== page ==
The movement, no longer confined to a select group of bloggers, has hardly any religious grounding.
It is led by activists, authors and politicians furious about Moscow's annexation of Crimea and the pro-Russian rebellion that has wrested much of eastern Ukraine from government control.
The aim is to set themselves apart from the Russian Orthodox church.
And it appears to be gaining some traction.
Only a clutch of Orthodox countries mark Christmas Day on Jan. 7, including ex-Soviet Russia, Ukraine, Belarus and Georgia as well as Serbia, citing the Julian calendar, which lags 13 days behind the Gregorian calendar used throughout the world, even in Russian secular matters.
Orthodox countries such as Greece, Romania and Cyprus celebrate on Dec. 25 without blinking an eye.
To complicate matters further, Ukraine's 6 million-strong eastern-rite Catholic church, banned by Josef Stalin in 1946 and revived only at the end of the perestroika reforms of the last Soviet leader, Mikhail Gorbachev, also celebrates on Jan 7.
While Easter is arguably the most important holy day in the Orthodox calendar, Winnipeg writer Orysia Tracz says Christmas is richer in terms of traditions, such as the 12-course meatless and dairy-free Christmas Eve dinner.
"Christmas traditions are older than the Easter traditions. They are linked to the paleolithic era, while the Easter ones are rooted in the spring equinox and the neolithic era," said Tracz, author of First Star I See Tonight, a book outlining Ukrainian Christmas traditions.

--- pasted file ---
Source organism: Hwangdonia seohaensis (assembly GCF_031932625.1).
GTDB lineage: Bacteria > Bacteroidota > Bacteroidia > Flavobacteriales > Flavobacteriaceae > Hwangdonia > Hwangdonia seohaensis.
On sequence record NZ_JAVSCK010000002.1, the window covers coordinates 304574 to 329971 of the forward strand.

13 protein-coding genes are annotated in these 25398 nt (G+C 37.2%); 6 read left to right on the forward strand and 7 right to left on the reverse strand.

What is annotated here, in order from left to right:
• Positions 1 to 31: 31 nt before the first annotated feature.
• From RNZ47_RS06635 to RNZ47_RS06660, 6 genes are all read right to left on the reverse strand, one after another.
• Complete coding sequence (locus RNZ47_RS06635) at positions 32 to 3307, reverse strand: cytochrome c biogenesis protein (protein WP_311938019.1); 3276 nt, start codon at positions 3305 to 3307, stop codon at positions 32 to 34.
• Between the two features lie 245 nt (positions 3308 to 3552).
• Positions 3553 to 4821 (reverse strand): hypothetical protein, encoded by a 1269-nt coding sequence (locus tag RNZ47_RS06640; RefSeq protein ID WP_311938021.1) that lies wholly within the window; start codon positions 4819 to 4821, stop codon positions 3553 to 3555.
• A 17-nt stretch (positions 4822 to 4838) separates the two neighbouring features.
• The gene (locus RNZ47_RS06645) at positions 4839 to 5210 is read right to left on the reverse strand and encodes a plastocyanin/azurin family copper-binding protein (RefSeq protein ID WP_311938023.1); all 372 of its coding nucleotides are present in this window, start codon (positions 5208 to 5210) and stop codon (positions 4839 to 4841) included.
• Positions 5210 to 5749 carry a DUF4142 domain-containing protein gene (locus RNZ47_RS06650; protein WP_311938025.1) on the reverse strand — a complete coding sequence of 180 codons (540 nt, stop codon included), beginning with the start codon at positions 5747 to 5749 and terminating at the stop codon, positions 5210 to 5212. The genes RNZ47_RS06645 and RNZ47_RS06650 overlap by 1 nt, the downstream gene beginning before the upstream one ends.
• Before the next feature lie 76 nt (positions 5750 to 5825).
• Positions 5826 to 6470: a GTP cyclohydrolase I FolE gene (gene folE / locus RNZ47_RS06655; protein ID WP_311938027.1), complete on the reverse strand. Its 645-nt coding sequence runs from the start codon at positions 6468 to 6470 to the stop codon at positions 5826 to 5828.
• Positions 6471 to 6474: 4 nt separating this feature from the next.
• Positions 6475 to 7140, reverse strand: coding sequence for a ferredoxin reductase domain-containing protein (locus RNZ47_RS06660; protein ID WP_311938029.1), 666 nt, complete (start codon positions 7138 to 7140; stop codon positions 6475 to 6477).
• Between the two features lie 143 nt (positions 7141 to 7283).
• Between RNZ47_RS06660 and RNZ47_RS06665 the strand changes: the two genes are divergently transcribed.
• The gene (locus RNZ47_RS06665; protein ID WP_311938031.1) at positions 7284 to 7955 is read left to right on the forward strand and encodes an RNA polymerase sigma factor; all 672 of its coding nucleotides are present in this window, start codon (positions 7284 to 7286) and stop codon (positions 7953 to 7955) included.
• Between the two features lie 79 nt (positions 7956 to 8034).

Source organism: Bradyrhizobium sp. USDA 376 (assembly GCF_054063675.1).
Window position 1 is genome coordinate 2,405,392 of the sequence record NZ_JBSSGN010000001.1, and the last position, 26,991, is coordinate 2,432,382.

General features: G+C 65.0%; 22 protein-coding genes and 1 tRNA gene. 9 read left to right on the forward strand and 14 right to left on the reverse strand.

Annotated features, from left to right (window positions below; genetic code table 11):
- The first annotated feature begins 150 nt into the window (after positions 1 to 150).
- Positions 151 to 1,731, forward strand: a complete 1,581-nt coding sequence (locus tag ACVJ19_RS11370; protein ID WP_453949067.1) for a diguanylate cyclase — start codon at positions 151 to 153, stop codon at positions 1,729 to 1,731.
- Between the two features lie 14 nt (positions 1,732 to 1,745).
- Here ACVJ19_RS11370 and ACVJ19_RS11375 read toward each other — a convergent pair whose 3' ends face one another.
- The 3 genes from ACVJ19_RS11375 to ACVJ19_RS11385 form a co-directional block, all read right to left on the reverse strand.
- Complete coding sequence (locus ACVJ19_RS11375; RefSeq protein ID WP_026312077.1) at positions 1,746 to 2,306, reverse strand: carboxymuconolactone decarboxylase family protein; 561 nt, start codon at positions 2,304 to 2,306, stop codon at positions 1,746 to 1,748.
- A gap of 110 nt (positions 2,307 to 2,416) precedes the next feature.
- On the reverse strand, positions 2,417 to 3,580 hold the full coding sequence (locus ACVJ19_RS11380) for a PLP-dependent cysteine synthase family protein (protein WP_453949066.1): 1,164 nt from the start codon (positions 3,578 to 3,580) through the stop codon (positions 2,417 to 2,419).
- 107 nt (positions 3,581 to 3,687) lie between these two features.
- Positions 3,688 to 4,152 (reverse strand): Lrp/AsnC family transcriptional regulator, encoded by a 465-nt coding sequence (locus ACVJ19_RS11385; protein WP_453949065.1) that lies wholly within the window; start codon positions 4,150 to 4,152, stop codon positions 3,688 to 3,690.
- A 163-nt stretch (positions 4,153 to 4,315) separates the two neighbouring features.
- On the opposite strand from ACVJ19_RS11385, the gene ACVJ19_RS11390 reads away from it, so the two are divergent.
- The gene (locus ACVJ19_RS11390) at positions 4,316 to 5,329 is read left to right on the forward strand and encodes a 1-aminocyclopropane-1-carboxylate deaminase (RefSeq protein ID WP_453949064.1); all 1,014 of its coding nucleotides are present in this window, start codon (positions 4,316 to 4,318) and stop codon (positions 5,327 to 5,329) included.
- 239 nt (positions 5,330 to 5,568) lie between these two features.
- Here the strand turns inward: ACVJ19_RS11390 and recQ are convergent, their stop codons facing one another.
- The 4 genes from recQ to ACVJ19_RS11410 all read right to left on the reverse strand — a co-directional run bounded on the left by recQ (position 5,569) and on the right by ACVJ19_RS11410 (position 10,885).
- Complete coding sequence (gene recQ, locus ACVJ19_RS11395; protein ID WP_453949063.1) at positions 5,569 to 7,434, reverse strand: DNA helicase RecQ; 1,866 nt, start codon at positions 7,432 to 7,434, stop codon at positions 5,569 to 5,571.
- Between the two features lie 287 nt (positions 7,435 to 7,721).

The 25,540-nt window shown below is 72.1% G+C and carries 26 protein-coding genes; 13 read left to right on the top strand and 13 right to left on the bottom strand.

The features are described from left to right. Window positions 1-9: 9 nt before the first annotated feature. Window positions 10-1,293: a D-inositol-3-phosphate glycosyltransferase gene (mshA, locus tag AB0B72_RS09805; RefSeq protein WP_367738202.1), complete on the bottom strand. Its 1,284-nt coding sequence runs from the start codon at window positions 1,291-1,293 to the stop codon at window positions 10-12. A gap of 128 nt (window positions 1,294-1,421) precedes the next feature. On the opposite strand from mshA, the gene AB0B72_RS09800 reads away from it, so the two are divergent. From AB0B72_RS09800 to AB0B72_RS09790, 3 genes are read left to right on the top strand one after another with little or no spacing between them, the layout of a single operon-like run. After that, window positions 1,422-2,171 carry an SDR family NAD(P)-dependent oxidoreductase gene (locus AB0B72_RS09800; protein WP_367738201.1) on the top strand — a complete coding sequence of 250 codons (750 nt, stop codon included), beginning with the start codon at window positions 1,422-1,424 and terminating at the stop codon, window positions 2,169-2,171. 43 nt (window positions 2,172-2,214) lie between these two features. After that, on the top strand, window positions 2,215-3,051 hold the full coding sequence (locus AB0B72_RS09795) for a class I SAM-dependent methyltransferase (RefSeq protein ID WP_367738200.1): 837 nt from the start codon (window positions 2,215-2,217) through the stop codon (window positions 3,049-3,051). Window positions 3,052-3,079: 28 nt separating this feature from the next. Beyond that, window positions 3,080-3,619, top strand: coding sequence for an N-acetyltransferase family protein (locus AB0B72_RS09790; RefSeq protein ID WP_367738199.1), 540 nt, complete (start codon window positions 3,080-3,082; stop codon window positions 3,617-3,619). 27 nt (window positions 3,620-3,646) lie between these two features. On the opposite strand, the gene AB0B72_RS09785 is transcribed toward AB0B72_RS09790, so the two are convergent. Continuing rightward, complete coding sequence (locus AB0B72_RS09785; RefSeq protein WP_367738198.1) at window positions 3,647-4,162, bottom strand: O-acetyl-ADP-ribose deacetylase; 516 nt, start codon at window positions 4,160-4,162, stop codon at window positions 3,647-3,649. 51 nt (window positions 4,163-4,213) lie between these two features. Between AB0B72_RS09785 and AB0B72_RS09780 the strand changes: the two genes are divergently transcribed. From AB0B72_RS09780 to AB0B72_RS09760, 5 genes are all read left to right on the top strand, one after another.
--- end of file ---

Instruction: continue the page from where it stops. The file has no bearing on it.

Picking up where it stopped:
"And when Ukrainians are asked why they stand by their Christmas traditions, the answer is very often simply: 'Because.'"
Christmas lights stay on
In Canada, free of political or religious tension within the 1.2 million-strong Ukrainian community, Orthodox celebrations have always taken place on Jan. 7.
Christmas lights have remained on at Winnipeg City Hall until the date passed.
Ukrainian Catholic churches have proved more flexible, with most switching over to Dec. 25 back in the 1960s amid a minimum of fuss from dissenters citing those "back in the home country."
The Ukrainian Catholic Metropolitan Cathedral (Sts. Vladimir and Olga) on McGregor Street and St. Andrews Ukrainian Catholic Church on Euclid Avenue are among the few that still offer services on Jan. 7.
"From a religious viewpoint, we can keep our traditions on either calendar, so it doesn't really matter," said Father Len Ratushniak, parish priest of St. Andrews.
"We celebrate both days. My parish is an old parish with older people who have lived all their lives with the old calendar. The younger members are mostly for the new way. It's no big sacrifice to have more services on the seventh just to help the old people to live their lives."
Change to match 'civilized countries'
In Ukraine, no less prominent a politician than Olexander Turchynov, secretary of the national security and defence council, has proclaimed the country ripe for change.